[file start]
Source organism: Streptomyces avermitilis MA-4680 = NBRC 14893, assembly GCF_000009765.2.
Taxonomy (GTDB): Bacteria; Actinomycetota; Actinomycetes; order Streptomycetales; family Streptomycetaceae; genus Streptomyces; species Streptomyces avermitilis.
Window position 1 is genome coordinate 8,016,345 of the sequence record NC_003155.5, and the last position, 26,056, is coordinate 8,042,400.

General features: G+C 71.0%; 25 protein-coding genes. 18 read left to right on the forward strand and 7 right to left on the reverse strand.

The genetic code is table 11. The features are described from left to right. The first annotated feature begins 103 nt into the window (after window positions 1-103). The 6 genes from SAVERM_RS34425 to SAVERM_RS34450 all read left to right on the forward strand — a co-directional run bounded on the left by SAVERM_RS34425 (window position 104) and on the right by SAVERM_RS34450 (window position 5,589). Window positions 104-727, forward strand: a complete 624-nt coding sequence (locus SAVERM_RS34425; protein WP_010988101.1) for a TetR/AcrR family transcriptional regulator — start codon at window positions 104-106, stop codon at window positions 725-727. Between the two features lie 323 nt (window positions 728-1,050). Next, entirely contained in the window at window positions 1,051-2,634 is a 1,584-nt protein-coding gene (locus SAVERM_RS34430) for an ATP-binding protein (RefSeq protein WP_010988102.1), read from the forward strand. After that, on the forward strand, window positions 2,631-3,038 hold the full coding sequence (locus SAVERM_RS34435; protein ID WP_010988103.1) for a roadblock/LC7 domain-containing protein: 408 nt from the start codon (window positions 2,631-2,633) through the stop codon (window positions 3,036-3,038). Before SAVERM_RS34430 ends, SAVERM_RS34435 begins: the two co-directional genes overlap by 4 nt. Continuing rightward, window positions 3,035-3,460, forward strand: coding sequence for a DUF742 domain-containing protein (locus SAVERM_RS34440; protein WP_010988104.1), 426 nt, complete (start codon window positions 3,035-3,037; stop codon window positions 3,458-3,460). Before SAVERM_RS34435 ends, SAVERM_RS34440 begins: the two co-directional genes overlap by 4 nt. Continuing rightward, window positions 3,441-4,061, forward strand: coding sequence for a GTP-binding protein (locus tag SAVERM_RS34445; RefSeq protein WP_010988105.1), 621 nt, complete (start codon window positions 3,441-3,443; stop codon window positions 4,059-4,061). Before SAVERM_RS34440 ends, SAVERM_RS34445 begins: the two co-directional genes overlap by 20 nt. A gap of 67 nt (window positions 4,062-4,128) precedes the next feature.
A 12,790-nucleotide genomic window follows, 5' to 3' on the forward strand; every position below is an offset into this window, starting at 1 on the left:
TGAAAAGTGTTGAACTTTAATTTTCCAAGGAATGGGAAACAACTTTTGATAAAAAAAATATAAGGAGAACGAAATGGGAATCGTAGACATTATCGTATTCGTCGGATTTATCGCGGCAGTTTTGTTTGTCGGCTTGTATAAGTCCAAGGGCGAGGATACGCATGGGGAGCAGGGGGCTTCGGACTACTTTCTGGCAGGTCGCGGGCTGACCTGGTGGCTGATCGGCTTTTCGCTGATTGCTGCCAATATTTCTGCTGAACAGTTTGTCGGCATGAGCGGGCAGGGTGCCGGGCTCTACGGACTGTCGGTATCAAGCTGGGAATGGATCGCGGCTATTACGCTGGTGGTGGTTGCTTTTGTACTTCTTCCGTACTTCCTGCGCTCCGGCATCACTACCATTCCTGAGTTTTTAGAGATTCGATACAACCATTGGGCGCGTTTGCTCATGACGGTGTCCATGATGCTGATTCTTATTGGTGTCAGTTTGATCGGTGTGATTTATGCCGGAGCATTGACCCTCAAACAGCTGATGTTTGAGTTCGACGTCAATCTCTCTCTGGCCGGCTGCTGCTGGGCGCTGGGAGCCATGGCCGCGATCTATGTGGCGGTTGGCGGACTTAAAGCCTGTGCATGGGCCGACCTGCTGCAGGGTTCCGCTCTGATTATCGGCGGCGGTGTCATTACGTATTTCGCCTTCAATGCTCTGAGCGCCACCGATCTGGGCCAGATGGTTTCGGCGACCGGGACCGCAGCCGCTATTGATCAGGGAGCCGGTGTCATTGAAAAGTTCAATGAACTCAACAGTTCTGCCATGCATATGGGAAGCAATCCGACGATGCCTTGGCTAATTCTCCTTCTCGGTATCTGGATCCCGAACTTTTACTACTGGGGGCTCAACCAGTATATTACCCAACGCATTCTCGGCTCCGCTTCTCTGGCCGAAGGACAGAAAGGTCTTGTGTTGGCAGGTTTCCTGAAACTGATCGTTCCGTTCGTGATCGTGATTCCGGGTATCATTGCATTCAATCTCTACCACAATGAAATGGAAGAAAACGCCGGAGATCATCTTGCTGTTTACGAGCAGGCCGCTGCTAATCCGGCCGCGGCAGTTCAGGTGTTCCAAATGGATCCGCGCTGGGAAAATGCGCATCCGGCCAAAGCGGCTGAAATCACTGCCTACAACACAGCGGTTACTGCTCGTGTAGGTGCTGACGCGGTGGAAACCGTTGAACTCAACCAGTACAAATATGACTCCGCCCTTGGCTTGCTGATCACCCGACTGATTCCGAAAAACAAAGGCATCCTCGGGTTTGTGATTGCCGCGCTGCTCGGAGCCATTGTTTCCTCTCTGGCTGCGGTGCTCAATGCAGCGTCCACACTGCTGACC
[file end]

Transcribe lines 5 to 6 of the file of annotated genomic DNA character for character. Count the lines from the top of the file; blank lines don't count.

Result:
The genetic code is table 11. The features are described from left to right. The first annotated feature begins 103 nt into the window (after window positions 1-103). The 6 genes from SAVERM_RS34425 to SAVERM_RS34450 all read left to right on the forward strand — a co-directional run bounded on the left by SAVERM_RS34425 (window position 104) and on the right by SAVERM_RS34450 (window position 5,589). Window positions 104-727, forward strand: a complete 624-nt coding sequence (locus SAVERM_RS34425; protein WP_010988101.1) for a TetR/AcrR family transcriptional regulator — start codon at window positions 104-106, stop codon at window positions 725-727. Between the two features lie 323 nt (window positions 728-1,050). Next, entirely contained in the window at window positions 1,051-2,634 is a 1,584-nt protein-coding gene (locus SAVERM_RS34430) for an ATP-binding protein (RefSeq protein WP_010988102.1), read from the forward strand. After that, on the forward strand, window positions 2,631-3,038 hold the full coding sequence (locus SAVERM_RS34435; protein ID WP_010988103.1) for a roadblock/LC7 domain-containing protein: 408 nt from the start codon (window positions 2,631-2,633) through the stop codon (window positions 3,036-3,038). Before SAVERM_RS34430 ends, SAVERM_RS34435 begins: the two co-directional genes overlap by 4 nt. Continuing rightward, window positions 3,035-3,460, forward strand: coding sequence for a DUF742 domain-containing protein (locus SAVERM_RS34440; protein WP_010988104.1), 426 nt, complete (start codon window positions 3,035-3,037; stop codon window positions 3,458-3,460). Before SAVERM_RS34435 ends, SAVERM_RS34440 begins: the two co-directional genes overlap by 4 nt. Continuing rightward, window positions 3,441-4,061, forward strand: coding sequence for a GTP-binding protein (locus tag SAVERM_RS34445; RefSeq protein WP_010988105.1), 621 nt, complete (start codon window positions 3,441-3,443; stop codon window positions 4,059-4,061). Before SAVERM_RS34440 ends, SAVERM_RS34445 begins: the two co-directional genes overlap by 20 nt. A gap of 67 nt (window positions 4,062-4,128) precedes the next feature.
A 12,790-nucleotide genomic window follows, 5' to 3' on the forward strand; every position below is an offset into this window, starting at 1 on the left: